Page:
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CSBP, Google map way for farms

Brad ThompsonThe West Australian
York farmer Bruce Gentle checks out one of the CSBP apps with the company’s York area manager Abi Pont.
Camera IconYork farmer Bruce Gentle checks out one of the CSBP apps with the company’s York area manager Abi Pont. Credit: The West Australian

Local fertiliser producer CSBP has formed an alliance with Google in an effort to give WA farmers fresh insight into how their paddocks are performing.

Wesfarmers-owned CSBP said the tie-up with Google was part of a growing focus on precision agriculture and associated technology, a field where billions of dollars are being invested outside Australia.

It has high hopes for a custom-built app, which will be unveiled to farmers at this week’s Dowerin Fields Days.

The app marries the plant and soil sample data CSBP collects from customers with the Google Maps platform and its data, including paddock-specific biomass readings.

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CSBP has negotiated the exclusive use in Australian agriculture of Google Earth Engine, which has also been targeted for research and philanthropic organisations because it can show changing climatic conditions.

CSBP, the dominant supplier of fertiliser to WA farmers, sold more than one million tonnes in the year to June 30. It was the first time CSBP had hit the mark since 2008 as growers reacted to recent big harvests.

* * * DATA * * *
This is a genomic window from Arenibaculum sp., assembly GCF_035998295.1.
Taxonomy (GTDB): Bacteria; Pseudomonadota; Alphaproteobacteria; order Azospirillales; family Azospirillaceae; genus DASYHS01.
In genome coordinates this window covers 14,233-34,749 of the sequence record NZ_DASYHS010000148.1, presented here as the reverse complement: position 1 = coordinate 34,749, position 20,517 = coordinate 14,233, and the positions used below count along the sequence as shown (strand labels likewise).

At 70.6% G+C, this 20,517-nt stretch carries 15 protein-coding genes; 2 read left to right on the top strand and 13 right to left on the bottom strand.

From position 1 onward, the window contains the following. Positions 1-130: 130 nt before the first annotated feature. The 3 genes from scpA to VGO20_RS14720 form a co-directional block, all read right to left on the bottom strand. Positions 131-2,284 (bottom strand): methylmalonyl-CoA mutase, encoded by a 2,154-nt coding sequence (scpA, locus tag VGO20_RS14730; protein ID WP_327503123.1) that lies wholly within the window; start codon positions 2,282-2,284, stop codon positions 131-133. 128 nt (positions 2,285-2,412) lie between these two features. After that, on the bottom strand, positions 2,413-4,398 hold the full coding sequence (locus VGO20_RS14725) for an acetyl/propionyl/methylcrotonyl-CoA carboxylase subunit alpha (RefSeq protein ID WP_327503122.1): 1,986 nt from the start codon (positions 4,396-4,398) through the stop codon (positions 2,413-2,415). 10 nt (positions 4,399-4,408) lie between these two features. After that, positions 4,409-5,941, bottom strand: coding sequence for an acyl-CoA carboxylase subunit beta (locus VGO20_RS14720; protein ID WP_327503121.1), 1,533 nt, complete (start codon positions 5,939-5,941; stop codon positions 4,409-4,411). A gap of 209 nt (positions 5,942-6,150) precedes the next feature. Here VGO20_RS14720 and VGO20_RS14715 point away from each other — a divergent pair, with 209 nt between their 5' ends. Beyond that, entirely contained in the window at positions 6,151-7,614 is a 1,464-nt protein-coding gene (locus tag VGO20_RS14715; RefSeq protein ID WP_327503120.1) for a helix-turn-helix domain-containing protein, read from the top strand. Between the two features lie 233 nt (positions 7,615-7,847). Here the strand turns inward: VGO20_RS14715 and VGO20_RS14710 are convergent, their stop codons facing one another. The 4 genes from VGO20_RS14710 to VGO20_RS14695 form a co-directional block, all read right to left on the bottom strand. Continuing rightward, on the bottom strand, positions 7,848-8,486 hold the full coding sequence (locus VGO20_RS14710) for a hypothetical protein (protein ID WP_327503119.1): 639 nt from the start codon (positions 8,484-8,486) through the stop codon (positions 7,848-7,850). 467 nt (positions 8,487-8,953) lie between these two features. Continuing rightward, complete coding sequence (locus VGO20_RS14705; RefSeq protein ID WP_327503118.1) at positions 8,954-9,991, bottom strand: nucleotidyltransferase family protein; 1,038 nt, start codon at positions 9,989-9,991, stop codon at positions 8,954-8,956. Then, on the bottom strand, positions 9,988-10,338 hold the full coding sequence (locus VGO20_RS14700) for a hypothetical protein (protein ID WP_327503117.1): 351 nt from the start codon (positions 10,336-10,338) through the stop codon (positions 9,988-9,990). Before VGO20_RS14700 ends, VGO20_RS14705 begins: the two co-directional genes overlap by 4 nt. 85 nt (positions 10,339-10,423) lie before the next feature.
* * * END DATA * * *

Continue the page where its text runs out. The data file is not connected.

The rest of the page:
Revenue was up by more than 15 per cent to $564 million on higher volumes, particularly in nitrogen.

General manager of fertilisers Charlie Perkins said CSBP had been investing heavily in adding value for customers so they could use fertiliser more effectively and increase productivity.

Mr Perkins said the new app, known as FERTview, would allow farmers to see soil and plant sample data on a map of their farm.

“(They can) plan fertiliser applications, manage their spatial data, including yield data, crop rotation information and historic fertiliser application rates, and view historic peak season satellite imagery to understand how each paddock is performing,” he said.

Mr Perkins said CSBP was one of the few agricultural companies in the world with access to the new Google spatial processing engine.

“It will allow customers to interact with their data and supports improved decision making across their farms and paddocks that would otherwise be extremely costly and time consuming to generate,” he said. “In the future, we see the tool being used for zone and prescription mapping by our customers, allowing them to use the variable rate technology available in their machinery to distribute fertiliser based on their current and historical farm data.”

CSBP estimates only 2 or 3 per cent of WA growers are using precision agriculture tools, which is significantly less than in leading agricultural nations.

Many of the products on the market are designed for the US industry, something CSBP grappled with before opting to develop precision agriculture tools for WA. Farmers embraced the Sampling Pro app launched last year to the extent that 70 per cent of soil samples are now GPS referenced.

Research presented at the InfoAg Conference in St Louis this month predicted investment in precision agriculture and technology could top $4 billion this year after reaching $2.4 billion in 2014. A breakdown of investment showed Australia was not in the top 10 nations.

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